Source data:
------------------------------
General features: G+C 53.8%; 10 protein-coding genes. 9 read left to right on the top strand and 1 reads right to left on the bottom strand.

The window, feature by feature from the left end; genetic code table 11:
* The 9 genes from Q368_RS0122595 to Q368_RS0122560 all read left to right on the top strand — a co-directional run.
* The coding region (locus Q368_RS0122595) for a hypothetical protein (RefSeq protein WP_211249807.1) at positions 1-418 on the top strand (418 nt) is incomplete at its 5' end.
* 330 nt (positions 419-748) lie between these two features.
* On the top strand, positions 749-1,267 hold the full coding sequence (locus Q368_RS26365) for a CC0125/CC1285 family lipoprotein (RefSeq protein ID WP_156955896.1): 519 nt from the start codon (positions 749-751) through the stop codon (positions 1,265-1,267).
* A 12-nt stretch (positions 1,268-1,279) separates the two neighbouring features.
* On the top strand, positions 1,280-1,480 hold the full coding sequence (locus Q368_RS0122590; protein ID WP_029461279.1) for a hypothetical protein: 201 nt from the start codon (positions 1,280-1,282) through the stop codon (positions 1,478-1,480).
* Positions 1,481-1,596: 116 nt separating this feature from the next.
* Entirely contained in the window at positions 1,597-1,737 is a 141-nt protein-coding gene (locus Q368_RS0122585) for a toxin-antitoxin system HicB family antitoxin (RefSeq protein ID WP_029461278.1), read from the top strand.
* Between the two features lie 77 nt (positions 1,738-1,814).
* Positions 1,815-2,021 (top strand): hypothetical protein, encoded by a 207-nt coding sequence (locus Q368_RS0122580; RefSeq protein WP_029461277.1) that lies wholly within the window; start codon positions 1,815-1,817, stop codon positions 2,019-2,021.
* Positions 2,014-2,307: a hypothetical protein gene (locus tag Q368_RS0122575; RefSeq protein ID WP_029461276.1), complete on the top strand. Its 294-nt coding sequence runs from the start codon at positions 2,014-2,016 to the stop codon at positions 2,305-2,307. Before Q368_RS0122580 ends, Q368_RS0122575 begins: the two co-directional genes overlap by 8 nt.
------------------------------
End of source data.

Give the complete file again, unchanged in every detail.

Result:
General features: G+C 53.8%; 10 protein-coding genes. 9 read left to right on the top strand and 1 reads right to left on the bottom strand.

The window, feature by feature from the left end; genetic code table 11:
* The 9 genes from Q368_RS0122595 to Q368_RS0122560 all read left to right on the top strand — a co-directional run.
* The coding region (locus Q368_RS0122595) for a hypothetical protein (RefSeq protein WP_211249807.1) at positions 1-418 on the top strand (418 nt) is incomplete at its 5' end.
* 330 nt (positions 419-748) lie between these two features.
* On the top strand, positions 749-1,267 hold the full coding sequence (locus Q368_RS26365) for a CC0125/CC1285 family lipoprotein (RefSeq protein ID WP_156955896.1): 519 nt from the start codon (positions 749-751) through the stop codon (positions 1,265-1,267).
* A 12-nt stretch (positions 1,268-1,279) separates the two neighbouring features.
* On the top strand, positions 1,280-1,480 hold the full coding sequence (locus Q368_RS0122590; protein ID WP_029461279.1) for a hypothetical protein: 201 nt from the start codon (positions 1,280-1,282) through the stop codon (positions 1,478-1,480).
* Positions 1,481-1,596: 116 nt separating this feature from the next.
* Entirely contained in the window at positions 1,597-1,737 is a 141-nt protein-coding gene (locus Q368_RS0122585) for a toxin-antitoxin system HicB family antitoxin (RefSeq protein ID WP_029461278.1), read from the top strand.
* Between the two features lie 77 nt (positions 1,738-1,814).
* Positions 1,815-2,021 (top strand): hypothetical protein, encoded by a 207-nt coding sequence (locus Q368_RS0122580; RefSeq protein WP_029461277.1) that lies wholly within the window; start codon positions 1,815-1,817, stop codon positions 2,019-2,021.
* Positions 2,014-2,307: a hypothetical protein gene (locus tag Q368_RS0122575; RefSeq protein ID WP_029461276.1), complete on the top strand. Its 294-nt coding sequence runs from the start codon at positions 2,014-2,016 to the stop codon at positions 2,305-2,307. Before Q368_RS0122580 ends, Q368_RS0122575 begins: the two co-directional genes overlap by 8 nt.